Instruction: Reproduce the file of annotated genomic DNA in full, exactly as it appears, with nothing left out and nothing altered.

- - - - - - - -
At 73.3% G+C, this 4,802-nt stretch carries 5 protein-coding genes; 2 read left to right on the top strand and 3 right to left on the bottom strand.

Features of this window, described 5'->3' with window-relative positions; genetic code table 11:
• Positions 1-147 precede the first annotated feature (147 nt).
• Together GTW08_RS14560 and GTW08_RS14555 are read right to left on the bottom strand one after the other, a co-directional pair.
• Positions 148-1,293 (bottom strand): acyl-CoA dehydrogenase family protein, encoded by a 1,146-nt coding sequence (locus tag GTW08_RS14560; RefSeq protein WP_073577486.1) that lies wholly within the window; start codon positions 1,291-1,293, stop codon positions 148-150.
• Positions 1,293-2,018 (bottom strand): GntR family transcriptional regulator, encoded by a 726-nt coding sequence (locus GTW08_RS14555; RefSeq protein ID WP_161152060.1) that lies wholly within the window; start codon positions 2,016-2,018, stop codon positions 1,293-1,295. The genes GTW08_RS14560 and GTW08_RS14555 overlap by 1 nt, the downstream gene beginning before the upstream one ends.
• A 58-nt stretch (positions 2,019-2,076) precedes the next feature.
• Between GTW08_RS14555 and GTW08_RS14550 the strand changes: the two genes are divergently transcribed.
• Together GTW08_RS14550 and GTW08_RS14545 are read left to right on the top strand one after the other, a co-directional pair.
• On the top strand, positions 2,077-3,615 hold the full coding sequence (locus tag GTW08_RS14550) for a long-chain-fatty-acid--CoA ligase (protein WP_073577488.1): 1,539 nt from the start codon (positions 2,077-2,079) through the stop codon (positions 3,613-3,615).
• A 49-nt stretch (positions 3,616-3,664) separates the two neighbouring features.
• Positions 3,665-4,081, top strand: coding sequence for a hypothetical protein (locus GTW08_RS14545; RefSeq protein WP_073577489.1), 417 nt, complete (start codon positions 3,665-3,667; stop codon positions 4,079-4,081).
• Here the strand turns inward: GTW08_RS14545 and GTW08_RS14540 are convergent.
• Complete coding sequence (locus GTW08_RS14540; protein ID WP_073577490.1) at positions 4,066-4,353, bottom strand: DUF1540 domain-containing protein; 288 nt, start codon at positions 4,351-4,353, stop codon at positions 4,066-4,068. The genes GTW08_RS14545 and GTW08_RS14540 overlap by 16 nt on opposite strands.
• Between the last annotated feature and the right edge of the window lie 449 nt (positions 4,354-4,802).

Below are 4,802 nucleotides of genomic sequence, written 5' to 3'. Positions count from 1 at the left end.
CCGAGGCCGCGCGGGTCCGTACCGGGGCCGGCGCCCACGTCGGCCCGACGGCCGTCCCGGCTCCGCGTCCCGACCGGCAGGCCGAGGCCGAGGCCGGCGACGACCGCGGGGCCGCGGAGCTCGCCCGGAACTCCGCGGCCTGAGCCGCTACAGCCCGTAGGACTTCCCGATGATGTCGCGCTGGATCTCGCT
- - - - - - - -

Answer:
At 73.3% G+C, this 4,802-nt stretch carries 5 protein-coding genes; 2 read left to right on the top strand and 3 right to left on the bottom strand.

Features of this window, described 5'->3' with window-relative positions; genetic code table 11:
• Positions 1-147 precede the first annotated feature (147 nt).
• Together GTW08_RS14560 and GTW08_RS14555 are read right to left on the bottom strand one after the other, a co-directional pair.
• Positions 148-1,293 (bottom strand): acyl-CoA dehydrogenase family protein, encoded by a 1,146-nt coding sequence (locus tag GTW08_RS14560; RefSeq protein WP_073577486.1) that lies wholly within the window; start codon positions 1,291-1,293, stop codon positions 148-150.
• Positions 1,293-2,018 (bottom strand): GntR family transcriptional regulator, encoded by a 726-nt coding sequence (locus GTW08_RS14555; RefSeq protein ID WP_161152060.1) that lies wholly within the window; start codon positions 2,016-2,018, stop codon positions 1,293-1,295. The genes GTW08_RS14560 and GTW08_RS14555 overlap by 1 nt, the downstream gene beginning before the upstream one ends.
• A 58-nt stretch (positions 2,019-2,076) precedes the next feature.
• Between GTW08_RS14555 and GTW08_RS14550 the strand changes: the two genes are divergently transcribed.
• Together GTW08_RS14550 and GTW08_RS14545 are read left to right on the top strand one after the other, a co-directional pair.
• On the top strand, positions 2,077-3,615 hold the full coding sequence (locus tag GTW08_RS14550) for a long-chain-fatty-acid--CoA ligase (protein WP_073577488.1): 1,539 nt from the start codon (positions 2,077-2,079) through the stop codon (positions 3,613-3,615).
• A 49-nt stretch (positions 3,616-3,664) separates the two neighbouring features.
• Positions 3,665-4,081, top strand: coding sequence for a hypothetical protein (locus GTW08_RS14545; RefSeq protein WP_073577489.1), 417 nt, complete (start codon positions 3,665-3,667; stop codon positions 4,079-4,081).
• Here the strand turns inward: GTW08_RS14545 and GTW08_RS14540 are convergent.
• Complete coding sequence (locus GTW08_RS14540; protein ID WP_073577490.1) at positions 4,066-4,353, bottom strand: DUF1540 domain-containing protein; 288 nt, start codon at positions 4,351-4,353, stop codon at positions 4,066-4,068. The genes GTW08_RS14545 and GTW08_RS14540 overlap by 16 nt on opposite strands.
• Between the last annotated feature and the right edge of the window lie 449 nt (positions 4,354-4,802).

Below are 4,802 nucleotides of genomic sequence, written 5' to 3'. Positions count from 1 at the left end.
CCGAGGCCGCGCGGGTCCGTACCGGGGCCGGCGCCCACGTCGGCCCGACGGCCGTCCCGGCTCCGCGTCCCGACCGGCAGGCCGAGGCCGAGGCCGGCGACGACCGCGGGGCCGCGGAGCTCGCCCGGAACTCCGCGGCCTGAGCCGCTACAGCCCGTAGGACTTCCCGATGATGTCGCGCTGGATCTCGCT